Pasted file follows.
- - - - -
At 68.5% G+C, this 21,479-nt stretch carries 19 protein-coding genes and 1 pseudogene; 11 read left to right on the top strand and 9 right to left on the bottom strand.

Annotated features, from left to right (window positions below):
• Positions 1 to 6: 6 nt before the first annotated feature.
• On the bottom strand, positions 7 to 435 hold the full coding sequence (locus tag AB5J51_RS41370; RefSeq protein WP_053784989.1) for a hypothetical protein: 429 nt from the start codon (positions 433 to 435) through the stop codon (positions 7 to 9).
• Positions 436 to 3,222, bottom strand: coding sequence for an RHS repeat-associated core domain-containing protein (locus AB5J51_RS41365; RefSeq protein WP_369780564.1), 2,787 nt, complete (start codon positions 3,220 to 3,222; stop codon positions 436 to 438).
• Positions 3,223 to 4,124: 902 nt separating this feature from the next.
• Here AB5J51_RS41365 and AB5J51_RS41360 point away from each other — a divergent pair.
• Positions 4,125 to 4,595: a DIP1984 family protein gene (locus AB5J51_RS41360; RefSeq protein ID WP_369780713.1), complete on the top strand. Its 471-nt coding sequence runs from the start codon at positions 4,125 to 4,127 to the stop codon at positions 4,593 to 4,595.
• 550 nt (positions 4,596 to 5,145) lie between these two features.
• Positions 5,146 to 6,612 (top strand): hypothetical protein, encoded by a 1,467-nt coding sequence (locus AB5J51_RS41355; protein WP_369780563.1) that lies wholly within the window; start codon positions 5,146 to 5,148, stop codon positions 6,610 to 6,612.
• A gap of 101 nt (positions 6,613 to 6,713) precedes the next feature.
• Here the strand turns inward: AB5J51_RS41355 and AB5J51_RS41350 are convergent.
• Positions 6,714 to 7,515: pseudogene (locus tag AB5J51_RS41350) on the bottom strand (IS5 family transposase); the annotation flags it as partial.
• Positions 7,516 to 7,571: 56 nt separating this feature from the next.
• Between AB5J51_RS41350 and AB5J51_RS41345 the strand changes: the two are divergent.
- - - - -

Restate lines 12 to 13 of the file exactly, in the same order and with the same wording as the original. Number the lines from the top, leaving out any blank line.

• Here the strand turns inward: AB5J51_RS41355 and AB5J51_RS41350 are convergent.
• Positions 6,714 to 7,515: pseudogene (locus tag AB5J51_RS41350) on the bottom strand (IS5 family transposase); the annotation flags it as partial.